Emergency Service Patrol

Call 459-6890 for the Emergency Service Patrol. 

NOTE: As of June 1, 2016 the Emergency Service Patrol will no longer be directly managed by the Downtown Association of Fairbanks. The ESP is instead managed by the City of Fairbanks. The Downtown Association will continue to support the ESP through fundraising. Click here if you wish to donate.


Alaska Statute Title 47 requires local public safety agencies to take intoxicated or incapacitated people into protective custody to prevent victimization and cold-related injuries. However, a lack of capacity at the Fairbanks Police and Fire Departments to handle non-criminal and non-emergent situations (presented by intoxicated and incapacitated persons) creates a need for the Emergency Service Patrol (ESP).

The ESP deploys as a downtown foot patrol and city-wide van patrol 19 hours/day, 7 days/week to address the intensive and recurring needs of Fairbanks’ incapacitated and intoxicated peoples. The project addresses the immediate needs of chronically inebriated people in our community; people who are often homeless with co-occurring mental health disorders. The ESP locates, assists, and transports these individuals to appropriate points of familial, clinical, or medical care. In 2023, the ESP responded to 3,896 calls for service and, of those calls, a protective custody transport occurred 1,663 times. 

While the ESP directly impacts those most at-risk, the program has at least four positive impacts on the greater Fairbanks community. First, a vulnerable population has ESP Ambassadors looking out for them on the streets to head-off victimization, cold-related injuries, and death. Second, the ESP reduces intimidating behaviors and keeps public spaces and storefronts safe and welcoming for all to enjoy. Third, the ESP has a mandate to seek care for individuals appropriate to their condition and appropriate to the clinical/medical resources available at any given time in the Fairbanks community.  Finally, the ESP handles the Title 47 requirements of protective custody and transport at roughly half of what it costs the Fairbanks Police and Fire Departments. The ESP program has a $322,000 operating budget funded by a community effort.

ESP responds to calls of a non-criminal or non-emergency nature for persons who are incapacitated or intoxicated in a public place, defined as: a place to which the public or a substantial group of persons has access and includes, but is not limited to, streets, highways, sidewalks, alleys, transportation facilities, parking areas, convention centers, sports arena, schools, places of business or amusement, shopping centers, malls, parks, playgrounds, prisons, and hallways, lobbies, doorways and other portions of apartment houses and hotels not constituting rooms or apartments designed for actual residence.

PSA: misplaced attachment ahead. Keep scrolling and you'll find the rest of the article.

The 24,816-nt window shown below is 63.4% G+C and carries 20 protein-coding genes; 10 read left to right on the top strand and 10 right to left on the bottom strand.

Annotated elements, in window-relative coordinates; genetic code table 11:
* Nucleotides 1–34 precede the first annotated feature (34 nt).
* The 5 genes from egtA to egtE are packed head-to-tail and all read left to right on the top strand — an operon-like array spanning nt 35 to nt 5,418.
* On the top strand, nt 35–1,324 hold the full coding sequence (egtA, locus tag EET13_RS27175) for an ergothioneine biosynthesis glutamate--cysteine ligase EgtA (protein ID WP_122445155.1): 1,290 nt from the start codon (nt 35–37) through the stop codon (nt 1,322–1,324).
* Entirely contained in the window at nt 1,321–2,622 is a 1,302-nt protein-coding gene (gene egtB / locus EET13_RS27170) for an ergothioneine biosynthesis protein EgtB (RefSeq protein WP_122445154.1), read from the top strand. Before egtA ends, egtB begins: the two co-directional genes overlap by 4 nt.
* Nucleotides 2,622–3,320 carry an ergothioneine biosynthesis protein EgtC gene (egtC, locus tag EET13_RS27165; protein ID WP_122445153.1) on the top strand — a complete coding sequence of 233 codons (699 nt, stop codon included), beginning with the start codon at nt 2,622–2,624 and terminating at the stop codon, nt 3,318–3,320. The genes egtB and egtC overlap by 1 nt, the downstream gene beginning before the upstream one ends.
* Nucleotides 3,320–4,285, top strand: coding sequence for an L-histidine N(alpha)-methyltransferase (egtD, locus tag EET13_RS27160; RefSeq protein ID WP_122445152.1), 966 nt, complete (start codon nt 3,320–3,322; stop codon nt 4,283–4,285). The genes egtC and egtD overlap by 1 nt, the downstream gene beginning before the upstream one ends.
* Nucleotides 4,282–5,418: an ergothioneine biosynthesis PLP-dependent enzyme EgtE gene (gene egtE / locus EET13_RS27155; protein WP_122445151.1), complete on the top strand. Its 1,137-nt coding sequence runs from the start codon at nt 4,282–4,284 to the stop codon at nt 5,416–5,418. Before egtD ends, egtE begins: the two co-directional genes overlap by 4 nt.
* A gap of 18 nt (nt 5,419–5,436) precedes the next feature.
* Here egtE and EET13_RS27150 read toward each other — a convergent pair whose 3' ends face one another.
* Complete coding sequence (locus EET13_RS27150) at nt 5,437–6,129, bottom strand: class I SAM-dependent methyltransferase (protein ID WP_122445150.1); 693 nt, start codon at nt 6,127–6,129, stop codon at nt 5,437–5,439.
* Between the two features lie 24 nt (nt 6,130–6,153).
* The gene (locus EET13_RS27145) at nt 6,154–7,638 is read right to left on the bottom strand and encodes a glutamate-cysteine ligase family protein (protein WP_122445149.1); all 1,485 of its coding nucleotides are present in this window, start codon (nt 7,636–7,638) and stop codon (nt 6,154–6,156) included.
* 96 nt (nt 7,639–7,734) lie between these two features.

If an intoxicated or incapacitated person is in a public place, whether public or privately owned, that person is subject to Title 47.   Public places do not include areas not open to the public, such as hotel rooms, commercial kitchens or private residences. While ESP Ambassadors can accept the help of the property owner, its representative or employee in getting an intoxicated person to a public space (like a sidewalk), this is not a requirement and ESP Ambassadors may exercise their authority under Title 47 on public places on private property.

Click here if you wish to donate. Thank you!


→Schedule:←
8 am3 am
7 days/week and 365 days/year

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Patrol Area

In the News: Fairbanks eyes early concepts for Emergency Service Patrol, 2024-05-07; Planning starts for summer safety planning for Golden Heart Plaza, 2023-03-31; News-Miner Community Perspective, 2015-10-06; News-Miner editorial, 2014-05-08; City, Downtown Association ink deal for larger Fairbanks inebriate patrol , 2014-04-11; CSP in Borough budget, 2014-02-13; News-Miner editorial, 2014-01-29; Public Safety Policy Shake-up, 2013-12-11; News-Miner editorial heralds the CSP and donors, 2011-12-02; Anonymous donor makes an early Christmas for the CSP’s beneficiaries, 2011-12-01; Alaska Mental Health Trust buys CSP new van, 2010-03-12; Fairbanks Daily News Miner pro-CSP, 2010-03-12.

Call 459-6890 for the Emergency Service Patrol. 

Or call the Fairbanks Dispatch Department at 450-6507.

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